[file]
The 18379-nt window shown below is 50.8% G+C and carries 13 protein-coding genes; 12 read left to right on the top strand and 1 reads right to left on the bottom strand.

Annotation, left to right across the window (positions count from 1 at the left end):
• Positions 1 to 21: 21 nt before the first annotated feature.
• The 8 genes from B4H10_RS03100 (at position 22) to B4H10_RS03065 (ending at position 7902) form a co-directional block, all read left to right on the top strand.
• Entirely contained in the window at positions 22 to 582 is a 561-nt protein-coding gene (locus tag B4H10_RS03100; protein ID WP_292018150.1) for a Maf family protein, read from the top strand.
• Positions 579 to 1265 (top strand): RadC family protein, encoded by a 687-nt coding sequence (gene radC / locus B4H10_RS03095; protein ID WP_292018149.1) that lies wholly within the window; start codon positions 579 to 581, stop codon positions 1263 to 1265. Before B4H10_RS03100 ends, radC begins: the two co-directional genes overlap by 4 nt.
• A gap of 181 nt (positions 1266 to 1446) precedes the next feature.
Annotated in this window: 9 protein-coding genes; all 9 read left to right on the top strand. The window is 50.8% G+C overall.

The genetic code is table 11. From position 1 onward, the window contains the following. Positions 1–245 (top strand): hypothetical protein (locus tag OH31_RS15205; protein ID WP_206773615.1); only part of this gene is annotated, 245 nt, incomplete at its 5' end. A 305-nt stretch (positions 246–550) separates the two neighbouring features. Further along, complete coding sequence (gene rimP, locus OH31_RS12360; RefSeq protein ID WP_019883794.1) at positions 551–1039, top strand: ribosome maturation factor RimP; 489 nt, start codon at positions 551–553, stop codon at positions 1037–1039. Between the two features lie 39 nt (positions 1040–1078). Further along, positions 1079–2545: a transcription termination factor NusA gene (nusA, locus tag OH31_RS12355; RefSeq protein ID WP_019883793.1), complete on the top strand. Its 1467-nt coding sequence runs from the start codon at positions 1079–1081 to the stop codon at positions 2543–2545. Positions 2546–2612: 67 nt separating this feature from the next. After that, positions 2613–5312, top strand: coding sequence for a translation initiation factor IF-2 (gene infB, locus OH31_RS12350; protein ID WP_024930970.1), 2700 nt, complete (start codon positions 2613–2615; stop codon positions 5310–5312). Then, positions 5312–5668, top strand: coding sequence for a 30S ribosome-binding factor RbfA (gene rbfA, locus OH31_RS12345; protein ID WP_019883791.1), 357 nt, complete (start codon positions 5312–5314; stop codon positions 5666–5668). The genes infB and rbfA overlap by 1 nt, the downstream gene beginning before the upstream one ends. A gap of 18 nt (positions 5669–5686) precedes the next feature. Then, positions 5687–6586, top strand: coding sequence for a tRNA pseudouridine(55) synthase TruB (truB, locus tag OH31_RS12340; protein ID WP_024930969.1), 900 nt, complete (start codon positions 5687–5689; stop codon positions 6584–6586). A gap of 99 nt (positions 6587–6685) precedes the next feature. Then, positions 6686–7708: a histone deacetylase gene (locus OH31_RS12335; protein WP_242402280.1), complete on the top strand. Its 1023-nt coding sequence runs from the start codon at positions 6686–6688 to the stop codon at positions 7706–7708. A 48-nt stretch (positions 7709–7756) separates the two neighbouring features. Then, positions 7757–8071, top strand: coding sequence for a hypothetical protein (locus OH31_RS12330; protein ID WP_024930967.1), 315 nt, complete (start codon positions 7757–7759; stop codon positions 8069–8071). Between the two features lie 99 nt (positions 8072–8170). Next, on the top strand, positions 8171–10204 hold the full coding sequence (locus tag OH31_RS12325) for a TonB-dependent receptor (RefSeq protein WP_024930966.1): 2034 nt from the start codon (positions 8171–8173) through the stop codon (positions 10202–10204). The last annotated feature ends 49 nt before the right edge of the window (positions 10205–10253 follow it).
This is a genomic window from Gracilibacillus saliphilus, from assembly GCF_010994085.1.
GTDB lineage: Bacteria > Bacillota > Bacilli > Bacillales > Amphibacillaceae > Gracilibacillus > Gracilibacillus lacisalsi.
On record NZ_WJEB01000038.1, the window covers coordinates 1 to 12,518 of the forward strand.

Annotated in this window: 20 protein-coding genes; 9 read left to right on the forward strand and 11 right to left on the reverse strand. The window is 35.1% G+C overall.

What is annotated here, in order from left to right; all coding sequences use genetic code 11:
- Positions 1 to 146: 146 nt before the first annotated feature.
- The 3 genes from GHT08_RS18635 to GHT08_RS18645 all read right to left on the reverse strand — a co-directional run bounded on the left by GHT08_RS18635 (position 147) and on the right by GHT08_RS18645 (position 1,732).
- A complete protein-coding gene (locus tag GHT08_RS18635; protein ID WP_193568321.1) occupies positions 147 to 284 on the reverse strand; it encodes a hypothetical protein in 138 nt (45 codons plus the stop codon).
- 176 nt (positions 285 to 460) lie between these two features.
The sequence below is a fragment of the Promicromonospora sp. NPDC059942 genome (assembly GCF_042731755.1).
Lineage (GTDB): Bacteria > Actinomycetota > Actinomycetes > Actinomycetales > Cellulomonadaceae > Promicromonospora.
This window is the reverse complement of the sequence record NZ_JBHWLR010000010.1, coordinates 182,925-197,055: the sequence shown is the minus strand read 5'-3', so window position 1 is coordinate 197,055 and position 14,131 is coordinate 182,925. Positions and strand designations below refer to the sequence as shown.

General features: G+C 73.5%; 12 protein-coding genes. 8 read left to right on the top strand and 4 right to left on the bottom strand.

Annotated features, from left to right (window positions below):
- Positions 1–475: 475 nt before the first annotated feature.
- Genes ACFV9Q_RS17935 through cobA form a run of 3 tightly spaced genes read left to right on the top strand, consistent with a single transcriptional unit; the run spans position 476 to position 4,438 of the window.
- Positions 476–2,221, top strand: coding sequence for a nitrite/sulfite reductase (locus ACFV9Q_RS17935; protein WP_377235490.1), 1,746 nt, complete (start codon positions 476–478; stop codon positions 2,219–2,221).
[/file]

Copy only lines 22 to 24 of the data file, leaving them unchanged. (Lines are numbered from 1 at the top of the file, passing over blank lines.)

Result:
General features: G+C 73.5%; 12 protein-coding genes. 8 read left to right on the top strand and 4 right to left on the bottom strand.

Annotated features, from left to right (window positions below):
- Positions 1–475: 475 nt before the first annotated feature.